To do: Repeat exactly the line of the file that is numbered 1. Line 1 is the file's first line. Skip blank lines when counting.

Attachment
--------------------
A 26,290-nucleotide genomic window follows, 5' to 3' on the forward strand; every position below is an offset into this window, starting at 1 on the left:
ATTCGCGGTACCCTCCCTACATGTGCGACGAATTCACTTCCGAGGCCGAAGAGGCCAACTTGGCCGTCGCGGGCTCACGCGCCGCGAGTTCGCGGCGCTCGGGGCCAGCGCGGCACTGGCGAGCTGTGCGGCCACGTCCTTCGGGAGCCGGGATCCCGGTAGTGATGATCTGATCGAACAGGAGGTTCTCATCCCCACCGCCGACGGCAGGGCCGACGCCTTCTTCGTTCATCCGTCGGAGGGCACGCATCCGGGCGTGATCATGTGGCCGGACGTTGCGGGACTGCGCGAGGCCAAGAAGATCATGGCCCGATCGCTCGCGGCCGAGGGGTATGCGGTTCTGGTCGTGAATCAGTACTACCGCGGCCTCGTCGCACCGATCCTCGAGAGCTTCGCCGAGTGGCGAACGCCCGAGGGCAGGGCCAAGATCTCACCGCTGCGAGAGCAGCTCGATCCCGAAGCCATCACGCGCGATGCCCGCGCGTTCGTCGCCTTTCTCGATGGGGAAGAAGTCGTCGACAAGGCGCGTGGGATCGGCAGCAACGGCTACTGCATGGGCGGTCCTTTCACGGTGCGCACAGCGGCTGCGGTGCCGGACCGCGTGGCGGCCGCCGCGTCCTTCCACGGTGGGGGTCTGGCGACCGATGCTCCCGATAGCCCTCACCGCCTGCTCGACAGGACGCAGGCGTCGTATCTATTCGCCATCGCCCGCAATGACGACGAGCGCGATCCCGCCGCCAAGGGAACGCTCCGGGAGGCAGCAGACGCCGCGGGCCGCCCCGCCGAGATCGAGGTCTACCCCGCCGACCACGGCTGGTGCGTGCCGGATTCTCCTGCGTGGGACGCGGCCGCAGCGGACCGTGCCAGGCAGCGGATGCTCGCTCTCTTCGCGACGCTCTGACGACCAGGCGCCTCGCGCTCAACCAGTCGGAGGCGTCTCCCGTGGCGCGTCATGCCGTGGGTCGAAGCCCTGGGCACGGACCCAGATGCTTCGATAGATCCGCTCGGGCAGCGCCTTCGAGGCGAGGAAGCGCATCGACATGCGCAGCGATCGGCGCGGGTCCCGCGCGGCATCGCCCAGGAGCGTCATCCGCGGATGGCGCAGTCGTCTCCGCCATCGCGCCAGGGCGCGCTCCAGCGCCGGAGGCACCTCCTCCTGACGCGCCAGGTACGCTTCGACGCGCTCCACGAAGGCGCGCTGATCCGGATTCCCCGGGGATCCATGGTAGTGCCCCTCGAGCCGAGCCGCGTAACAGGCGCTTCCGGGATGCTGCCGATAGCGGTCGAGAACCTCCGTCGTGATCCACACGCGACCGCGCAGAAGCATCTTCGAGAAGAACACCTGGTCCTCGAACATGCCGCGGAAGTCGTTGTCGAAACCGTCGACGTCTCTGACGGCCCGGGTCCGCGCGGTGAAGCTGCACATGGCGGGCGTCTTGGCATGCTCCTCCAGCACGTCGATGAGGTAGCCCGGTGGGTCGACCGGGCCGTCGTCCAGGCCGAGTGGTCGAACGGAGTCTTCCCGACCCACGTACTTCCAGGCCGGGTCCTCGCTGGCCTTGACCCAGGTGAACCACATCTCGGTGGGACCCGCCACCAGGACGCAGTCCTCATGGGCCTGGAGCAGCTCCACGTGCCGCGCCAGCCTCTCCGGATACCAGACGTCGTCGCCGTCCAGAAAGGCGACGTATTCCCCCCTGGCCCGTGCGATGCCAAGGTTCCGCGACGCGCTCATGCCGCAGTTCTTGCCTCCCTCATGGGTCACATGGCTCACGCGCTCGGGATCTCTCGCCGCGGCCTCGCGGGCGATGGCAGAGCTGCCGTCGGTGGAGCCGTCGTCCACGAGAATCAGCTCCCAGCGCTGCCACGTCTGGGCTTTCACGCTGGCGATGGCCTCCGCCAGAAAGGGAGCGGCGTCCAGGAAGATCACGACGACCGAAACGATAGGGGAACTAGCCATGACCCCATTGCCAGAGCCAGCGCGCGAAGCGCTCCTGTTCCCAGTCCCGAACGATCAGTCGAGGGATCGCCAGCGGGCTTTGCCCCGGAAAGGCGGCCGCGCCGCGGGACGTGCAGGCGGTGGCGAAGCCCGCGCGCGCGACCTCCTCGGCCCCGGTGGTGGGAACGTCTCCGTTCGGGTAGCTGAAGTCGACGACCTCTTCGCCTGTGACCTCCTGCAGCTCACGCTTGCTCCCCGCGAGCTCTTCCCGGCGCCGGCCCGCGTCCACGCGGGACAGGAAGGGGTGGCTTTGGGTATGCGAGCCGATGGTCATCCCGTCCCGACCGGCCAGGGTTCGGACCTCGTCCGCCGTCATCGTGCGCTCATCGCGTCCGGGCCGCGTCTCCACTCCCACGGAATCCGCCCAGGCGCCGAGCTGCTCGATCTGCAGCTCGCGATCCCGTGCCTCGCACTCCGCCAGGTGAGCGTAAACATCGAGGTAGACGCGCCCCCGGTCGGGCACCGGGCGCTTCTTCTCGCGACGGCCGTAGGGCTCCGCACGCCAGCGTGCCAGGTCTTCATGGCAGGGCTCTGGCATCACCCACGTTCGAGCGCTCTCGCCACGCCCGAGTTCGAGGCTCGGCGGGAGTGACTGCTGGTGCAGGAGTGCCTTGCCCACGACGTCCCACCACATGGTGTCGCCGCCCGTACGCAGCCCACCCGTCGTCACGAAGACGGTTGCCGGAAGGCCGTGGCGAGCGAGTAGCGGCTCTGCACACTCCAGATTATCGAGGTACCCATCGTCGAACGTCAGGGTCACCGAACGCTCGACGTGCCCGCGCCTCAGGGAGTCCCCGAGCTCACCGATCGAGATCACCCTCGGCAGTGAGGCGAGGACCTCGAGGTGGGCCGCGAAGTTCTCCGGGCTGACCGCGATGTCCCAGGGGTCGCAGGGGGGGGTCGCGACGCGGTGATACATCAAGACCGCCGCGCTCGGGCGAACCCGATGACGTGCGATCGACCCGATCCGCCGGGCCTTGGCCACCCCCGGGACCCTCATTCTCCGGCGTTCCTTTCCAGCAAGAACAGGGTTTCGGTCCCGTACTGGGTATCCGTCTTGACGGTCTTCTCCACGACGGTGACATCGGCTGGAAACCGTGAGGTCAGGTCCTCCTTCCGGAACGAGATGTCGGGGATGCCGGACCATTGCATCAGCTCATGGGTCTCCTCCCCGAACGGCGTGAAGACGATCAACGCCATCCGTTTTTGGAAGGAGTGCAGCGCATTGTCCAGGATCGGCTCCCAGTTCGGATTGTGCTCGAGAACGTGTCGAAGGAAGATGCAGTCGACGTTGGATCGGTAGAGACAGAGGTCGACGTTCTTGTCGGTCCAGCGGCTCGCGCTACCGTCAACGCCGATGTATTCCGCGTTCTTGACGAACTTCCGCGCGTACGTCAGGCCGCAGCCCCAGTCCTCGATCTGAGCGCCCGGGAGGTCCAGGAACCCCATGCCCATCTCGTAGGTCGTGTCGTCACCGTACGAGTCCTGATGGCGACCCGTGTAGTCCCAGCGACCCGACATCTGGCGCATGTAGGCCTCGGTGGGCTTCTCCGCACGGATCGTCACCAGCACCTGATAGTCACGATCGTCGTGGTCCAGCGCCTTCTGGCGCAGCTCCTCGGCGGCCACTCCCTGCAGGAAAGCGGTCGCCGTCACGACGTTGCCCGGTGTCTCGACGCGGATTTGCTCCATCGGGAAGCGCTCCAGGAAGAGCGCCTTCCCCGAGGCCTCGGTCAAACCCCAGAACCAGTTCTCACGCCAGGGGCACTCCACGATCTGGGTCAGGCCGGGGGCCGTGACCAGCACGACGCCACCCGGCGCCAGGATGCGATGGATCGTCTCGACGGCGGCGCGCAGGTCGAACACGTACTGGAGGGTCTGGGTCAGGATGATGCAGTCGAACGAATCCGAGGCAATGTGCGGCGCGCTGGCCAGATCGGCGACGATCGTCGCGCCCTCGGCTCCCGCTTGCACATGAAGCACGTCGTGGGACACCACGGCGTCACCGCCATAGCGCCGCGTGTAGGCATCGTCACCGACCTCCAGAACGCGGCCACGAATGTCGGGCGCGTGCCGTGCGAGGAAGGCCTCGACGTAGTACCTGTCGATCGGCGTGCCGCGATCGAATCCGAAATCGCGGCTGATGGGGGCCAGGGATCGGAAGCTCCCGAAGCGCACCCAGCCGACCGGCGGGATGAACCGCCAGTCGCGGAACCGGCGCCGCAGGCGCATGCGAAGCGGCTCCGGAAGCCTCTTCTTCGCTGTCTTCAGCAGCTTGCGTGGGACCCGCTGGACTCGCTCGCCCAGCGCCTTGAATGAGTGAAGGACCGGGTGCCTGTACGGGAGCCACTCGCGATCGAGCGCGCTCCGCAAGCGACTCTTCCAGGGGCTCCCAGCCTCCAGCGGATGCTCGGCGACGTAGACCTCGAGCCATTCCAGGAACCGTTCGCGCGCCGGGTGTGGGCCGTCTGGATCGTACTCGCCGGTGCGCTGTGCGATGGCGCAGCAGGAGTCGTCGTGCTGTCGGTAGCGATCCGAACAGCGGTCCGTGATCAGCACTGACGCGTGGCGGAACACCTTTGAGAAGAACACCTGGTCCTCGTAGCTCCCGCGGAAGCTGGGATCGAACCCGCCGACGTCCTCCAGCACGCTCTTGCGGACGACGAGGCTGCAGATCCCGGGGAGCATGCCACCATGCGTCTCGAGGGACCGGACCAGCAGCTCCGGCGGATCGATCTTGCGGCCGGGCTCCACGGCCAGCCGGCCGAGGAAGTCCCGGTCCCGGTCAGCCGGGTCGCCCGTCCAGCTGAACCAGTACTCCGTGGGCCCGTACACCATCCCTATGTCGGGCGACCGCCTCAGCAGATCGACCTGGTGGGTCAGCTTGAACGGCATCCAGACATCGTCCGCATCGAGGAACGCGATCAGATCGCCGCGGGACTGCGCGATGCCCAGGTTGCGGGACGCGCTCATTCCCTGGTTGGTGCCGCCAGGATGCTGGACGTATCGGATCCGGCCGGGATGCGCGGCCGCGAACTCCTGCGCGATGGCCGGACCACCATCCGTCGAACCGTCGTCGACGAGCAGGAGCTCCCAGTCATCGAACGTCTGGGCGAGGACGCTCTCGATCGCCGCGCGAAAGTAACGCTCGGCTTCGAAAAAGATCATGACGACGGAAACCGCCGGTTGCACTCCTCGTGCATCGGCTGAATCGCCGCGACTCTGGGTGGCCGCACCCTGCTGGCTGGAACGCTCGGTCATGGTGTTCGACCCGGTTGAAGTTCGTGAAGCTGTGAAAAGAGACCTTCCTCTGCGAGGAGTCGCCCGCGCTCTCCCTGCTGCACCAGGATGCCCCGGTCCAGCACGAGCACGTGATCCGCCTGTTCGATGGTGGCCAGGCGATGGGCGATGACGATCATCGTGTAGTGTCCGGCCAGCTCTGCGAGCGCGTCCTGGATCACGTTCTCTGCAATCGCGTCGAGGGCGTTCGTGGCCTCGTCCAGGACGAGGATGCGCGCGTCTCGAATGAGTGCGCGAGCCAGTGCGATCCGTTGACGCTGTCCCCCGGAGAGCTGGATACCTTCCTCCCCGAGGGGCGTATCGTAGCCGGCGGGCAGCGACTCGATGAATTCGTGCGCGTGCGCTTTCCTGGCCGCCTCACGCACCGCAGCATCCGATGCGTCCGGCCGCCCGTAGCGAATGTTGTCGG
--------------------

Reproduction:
A 26,290-nucleotide genomic window follows, 5' to 3' on the forward strand; every position below is an offset into this window, starting at 1 on the left: